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Later in the day, when I am back home after running some errands, I wash my face. And then it starts, an unbearable burning all over my face. I examine myself in the mirror. My face is swollen near the cheeks, and the skin appears red in a few places. I apply coconut oil, and think about what could have happened.

I immediately remember that my usual cream this morning hadn’t seemed ok. I am angry now, as I immediately think of so many possibilities. I head purposefully to my dresser and pull out the tube. Had the shopkeeper tried to sell me cream that was past its expiry date? I strain my eyes to read the expiry date on the crimp. It says 2022. Ok.

What then? Maybe it is a fake product masquerading as the original. I get worked up. How could this happen? I have used this for so many many years. I feel irritated and suspicious. Almost like a detective, trying to explain what could be wrong.

Then logic prevails for some time. My brains pipes in, “Couldn’t it be something else that caused the burning, not this cream?” “Hmmmm, possible”, I reply. So seeking conclusive evidence, I open the tube again, and squeeze a little cream into my hands, and apply it on one part of my face.

When I am just about to put away the tube into the drawer, I see the word Wash on the tube. What? I flip the tube and read, it says Face Wash. Whaaaaaaatt?????

No wonder my face is on fire. I had spent the whole morning with dried soap on my face. But both tubes look identical. Sigh! I laugh, as I apply some ice to cool my face.

I also think about this. How quick I was to suspect that it was somebody else’s fault. How quickly I had come up with theories to justify my assumptions. And this is what we all do sometimes. We judge before we are equipped with the full facts or before we know for sure. Sometimes, as I just realised, the mistake may be on our side. Truly something to think about eh?

The bench of friendship


The sky is in that in-between colour, where the last rays of the sun are disappearing down the horizon, and twilight is slowly taking over. The day’s heat has spent itself, replaced by a gentle, cool breeze.

I walk down to the park below, prepping myself for the long walk ahead. I warm up and stretch, and start off at a brisk pace. I have to complete ten laps in my walking circuit. Many kids are playing and shouting and giggling, with a joy that’s the exclusive preserve of childhood.

As I complete my first lap, I see a stone bench in the park, which sits between two apartment blocks in our condo. The bench gives me pause.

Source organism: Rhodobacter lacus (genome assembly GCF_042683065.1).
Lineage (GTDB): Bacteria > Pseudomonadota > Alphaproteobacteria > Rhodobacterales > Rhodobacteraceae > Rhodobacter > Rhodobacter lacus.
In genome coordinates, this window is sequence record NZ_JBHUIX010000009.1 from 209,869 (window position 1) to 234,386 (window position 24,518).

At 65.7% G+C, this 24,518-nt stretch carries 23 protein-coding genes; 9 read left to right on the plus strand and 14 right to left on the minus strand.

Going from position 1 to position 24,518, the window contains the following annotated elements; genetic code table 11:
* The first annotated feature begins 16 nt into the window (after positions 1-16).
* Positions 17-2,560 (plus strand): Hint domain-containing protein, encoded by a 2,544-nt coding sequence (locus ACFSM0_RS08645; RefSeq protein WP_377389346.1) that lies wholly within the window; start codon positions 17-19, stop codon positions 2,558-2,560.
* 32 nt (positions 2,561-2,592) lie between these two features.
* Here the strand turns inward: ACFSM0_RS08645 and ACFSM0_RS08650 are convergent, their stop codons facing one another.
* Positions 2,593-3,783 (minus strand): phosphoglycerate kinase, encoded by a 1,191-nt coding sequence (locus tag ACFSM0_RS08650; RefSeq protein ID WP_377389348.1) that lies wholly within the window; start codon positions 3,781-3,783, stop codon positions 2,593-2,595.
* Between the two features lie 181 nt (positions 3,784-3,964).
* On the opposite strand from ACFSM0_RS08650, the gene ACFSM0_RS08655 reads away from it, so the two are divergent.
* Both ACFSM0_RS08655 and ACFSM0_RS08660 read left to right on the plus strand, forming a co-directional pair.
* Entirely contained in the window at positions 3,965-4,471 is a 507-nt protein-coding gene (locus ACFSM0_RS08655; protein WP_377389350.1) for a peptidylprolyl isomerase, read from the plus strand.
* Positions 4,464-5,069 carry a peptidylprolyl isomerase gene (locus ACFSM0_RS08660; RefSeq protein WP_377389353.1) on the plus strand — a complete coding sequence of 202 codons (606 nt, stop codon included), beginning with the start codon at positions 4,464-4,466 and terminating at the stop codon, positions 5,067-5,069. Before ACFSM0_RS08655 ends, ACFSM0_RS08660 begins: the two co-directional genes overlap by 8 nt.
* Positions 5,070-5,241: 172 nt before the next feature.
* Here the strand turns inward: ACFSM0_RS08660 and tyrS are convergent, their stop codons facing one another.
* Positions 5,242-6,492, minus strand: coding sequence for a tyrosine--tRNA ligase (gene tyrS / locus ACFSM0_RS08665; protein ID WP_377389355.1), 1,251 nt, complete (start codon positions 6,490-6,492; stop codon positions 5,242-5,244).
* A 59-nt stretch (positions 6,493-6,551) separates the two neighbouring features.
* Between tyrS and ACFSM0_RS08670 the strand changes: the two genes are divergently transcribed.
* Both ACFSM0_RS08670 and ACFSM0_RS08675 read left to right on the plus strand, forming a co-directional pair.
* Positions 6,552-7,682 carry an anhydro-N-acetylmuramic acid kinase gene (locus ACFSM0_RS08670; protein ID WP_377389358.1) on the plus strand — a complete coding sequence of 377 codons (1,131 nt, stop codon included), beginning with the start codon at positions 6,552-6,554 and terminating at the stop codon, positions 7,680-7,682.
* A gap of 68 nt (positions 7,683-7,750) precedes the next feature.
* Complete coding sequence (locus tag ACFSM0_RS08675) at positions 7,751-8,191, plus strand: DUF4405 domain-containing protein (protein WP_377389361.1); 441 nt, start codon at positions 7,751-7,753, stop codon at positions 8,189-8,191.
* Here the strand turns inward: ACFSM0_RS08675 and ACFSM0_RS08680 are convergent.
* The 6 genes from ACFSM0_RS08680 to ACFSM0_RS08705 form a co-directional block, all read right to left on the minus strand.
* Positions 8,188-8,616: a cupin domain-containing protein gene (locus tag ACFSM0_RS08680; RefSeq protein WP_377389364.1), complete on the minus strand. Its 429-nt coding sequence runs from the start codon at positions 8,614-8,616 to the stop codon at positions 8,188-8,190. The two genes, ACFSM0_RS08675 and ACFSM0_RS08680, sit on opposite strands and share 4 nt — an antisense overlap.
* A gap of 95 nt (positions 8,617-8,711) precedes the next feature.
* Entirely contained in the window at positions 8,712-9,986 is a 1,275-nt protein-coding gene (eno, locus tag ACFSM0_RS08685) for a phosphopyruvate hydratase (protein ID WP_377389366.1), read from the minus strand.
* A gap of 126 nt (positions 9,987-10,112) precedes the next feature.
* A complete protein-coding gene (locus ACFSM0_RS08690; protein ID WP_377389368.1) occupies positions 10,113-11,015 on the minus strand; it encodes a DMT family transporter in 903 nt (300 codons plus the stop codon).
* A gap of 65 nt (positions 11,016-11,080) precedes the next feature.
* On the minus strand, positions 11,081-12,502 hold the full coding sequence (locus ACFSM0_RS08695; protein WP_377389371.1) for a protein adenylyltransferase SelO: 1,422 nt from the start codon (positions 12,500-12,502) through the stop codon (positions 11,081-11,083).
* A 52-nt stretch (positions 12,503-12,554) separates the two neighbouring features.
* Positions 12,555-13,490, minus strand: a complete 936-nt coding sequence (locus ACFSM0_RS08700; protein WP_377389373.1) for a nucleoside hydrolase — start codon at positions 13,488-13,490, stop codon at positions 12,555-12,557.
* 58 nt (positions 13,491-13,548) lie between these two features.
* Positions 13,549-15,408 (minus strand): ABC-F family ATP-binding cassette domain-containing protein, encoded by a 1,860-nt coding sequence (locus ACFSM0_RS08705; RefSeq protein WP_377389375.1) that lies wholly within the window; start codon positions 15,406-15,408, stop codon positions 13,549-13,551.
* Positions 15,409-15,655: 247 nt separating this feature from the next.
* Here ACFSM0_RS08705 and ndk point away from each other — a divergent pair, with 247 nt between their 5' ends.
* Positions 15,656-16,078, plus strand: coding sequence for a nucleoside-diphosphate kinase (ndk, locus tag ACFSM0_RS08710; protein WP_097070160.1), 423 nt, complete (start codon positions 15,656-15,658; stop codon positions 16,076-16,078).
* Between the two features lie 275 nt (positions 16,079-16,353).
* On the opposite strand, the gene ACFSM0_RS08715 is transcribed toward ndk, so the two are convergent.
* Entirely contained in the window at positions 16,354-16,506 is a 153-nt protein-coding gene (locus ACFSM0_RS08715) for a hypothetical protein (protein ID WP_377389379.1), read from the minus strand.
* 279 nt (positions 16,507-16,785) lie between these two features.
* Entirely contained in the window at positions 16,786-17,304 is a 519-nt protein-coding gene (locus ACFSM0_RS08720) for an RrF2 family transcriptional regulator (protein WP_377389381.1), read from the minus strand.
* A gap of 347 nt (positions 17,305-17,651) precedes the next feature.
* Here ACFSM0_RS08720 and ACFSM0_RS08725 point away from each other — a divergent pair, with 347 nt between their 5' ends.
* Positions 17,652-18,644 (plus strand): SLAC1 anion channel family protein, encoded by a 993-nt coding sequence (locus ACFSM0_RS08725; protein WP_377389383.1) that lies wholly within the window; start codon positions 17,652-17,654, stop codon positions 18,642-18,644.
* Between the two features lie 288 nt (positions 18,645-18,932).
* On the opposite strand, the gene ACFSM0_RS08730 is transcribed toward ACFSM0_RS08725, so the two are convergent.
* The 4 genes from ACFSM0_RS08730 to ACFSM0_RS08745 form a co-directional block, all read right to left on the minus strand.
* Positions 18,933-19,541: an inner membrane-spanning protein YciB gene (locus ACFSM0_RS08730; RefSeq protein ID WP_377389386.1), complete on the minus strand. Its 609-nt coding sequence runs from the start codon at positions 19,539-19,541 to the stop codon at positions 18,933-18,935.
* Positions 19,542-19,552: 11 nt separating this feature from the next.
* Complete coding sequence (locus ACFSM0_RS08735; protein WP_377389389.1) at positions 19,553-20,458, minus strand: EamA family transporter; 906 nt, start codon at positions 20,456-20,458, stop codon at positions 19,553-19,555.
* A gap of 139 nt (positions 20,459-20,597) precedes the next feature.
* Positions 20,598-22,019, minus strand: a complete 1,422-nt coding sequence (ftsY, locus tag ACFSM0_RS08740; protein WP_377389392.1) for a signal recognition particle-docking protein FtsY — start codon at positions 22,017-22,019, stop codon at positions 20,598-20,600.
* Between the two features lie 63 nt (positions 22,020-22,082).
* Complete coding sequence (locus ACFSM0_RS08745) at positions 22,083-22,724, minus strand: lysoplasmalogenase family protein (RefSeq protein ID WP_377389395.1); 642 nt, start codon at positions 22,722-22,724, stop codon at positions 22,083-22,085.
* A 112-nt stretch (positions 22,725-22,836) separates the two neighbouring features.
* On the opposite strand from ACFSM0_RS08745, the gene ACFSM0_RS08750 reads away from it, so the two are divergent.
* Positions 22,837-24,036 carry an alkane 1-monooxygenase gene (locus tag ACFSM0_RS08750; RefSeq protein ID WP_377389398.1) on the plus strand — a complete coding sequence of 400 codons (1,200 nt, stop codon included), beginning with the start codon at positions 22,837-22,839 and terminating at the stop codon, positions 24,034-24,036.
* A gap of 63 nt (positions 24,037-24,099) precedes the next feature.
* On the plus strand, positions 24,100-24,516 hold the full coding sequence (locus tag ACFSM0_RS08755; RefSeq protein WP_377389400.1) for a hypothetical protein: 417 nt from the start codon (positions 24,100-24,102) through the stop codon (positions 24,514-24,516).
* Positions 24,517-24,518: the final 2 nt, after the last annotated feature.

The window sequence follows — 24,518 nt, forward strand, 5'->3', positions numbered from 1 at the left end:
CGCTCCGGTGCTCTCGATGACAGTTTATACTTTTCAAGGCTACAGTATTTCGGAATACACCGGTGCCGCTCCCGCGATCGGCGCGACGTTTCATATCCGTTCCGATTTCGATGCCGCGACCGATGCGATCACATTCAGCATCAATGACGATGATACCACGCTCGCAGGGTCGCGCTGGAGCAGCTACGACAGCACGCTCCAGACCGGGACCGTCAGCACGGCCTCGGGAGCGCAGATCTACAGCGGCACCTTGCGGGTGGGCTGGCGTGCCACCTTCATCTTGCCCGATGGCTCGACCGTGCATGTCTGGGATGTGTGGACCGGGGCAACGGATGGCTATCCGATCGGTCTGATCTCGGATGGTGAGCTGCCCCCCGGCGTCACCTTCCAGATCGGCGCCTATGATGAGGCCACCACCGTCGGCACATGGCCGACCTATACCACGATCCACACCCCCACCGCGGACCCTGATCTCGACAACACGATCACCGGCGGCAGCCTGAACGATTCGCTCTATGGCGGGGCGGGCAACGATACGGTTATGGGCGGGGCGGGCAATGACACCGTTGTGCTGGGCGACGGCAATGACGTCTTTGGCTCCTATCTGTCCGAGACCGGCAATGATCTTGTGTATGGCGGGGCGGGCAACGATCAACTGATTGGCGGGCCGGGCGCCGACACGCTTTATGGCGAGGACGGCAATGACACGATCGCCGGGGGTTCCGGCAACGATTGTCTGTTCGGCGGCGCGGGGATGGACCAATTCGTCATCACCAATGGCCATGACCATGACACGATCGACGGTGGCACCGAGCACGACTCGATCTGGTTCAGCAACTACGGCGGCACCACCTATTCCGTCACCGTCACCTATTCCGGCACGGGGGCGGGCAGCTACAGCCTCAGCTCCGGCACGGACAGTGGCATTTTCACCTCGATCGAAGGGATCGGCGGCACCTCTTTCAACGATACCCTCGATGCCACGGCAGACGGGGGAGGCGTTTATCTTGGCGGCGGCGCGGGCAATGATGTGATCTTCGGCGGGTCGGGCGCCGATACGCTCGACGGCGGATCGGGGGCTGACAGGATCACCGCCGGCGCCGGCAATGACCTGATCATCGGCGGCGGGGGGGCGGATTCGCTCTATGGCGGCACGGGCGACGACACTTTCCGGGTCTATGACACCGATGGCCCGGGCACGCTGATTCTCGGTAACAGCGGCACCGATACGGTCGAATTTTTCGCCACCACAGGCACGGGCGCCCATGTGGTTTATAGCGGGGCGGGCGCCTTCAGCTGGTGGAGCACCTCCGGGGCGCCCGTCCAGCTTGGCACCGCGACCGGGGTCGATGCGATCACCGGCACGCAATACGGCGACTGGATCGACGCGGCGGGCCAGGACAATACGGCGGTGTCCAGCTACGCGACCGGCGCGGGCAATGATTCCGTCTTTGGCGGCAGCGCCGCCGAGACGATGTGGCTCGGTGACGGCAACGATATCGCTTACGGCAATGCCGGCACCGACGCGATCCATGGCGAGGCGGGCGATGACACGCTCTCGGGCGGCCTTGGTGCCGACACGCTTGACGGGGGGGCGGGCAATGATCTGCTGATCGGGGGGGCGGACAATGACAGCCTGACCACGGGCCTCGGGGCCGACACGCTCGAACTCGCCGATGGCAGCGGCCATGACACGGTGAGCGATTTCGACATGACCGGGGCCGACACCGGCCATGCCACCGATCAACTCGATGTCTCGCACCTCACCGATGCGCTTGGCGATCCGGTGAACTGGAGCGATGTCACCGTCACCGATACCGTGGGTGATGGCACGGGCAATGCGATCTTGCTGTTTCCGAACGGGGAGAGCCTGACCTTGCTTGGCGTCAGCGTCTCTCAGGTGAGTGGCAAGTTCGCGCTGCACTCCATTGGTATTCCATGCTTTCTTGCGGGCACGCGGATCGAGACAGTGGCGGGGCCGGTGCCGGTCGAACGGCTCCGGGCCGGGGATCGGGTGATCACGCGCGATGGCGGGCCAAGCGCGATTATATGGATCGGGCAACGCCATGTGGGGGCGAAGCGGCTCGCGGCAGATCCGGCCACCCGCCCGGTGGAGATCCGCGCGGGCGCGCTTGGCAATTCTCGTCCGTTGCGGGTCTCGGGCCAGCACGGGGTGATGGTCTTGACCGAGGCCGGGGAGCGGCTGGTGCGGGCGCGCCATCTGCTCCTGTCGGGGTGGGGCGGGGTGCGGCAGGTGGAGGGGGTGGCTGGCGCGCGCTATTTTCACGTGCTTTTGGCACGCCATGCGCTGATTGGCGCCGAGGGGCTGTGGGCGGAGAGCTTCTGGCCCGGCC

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Many, many years ago, on almost every weekday, my friend, who used to live in the adjacent block, and I, would go down at precisely 12 noon. Our kids would arrive from kindergarten at 12.20 p.m.

And for those blissful twenty minutes, we would sit on the stone bench, catching up on mundanities, laughing about the silliest of things, sharing bits of ourselves, our problems, our joys and all that good friends share. On many of these bench meetings, we always told each other that when our kids went to full time school, we would go out and shop and scour the city for new places to eat and for new cuisines to try.

Soon, the bus would arrive and our little kids would jump off their buses with cheery greetings. For the next few minutes, as we wound down our conversation, our three-year olds would catch up with each other or chase each other in the park.We would then say bye and head home.

My friend and I could see each other’s homes from certain places in our own homes. Both of us are foodies, and each time any of us cooked something new, we would drop off a sample to the other’s home. Many a time, we wondered about having a small cable that would connect our homes, where we could send food in a small basket, whenever we liked.

Time flew, as only it knows how to, and before my friend and I could go out shopping as planned, she had moved to another country for a few years. Our chats and messages continued, albeit on the phone.

She came back just a few years ago, but lives in another part of town. Now, we go out for lunches, we go out shopping, we talk, we catch up, we laugh, we share. We talk about our grown-up children and about how we should travel together after retirement and explore new places and new cuisines.

I have finished two laps, and come back to the here and the now. There are two women sitting on the stone bench, enjoying a nice chat.

I realize that while this physical bench of friendship kindles such precious memories that warm the heart, the bench of friendship has today taken on different avatars. It can morph into restaurant chairs, into tall stools in coffee shops, into lush green grass on a walking trail, or into the seats of a cab – the bench of friendship is a living pulsating bond, a very special bond that women share, a bond that brightens up each day.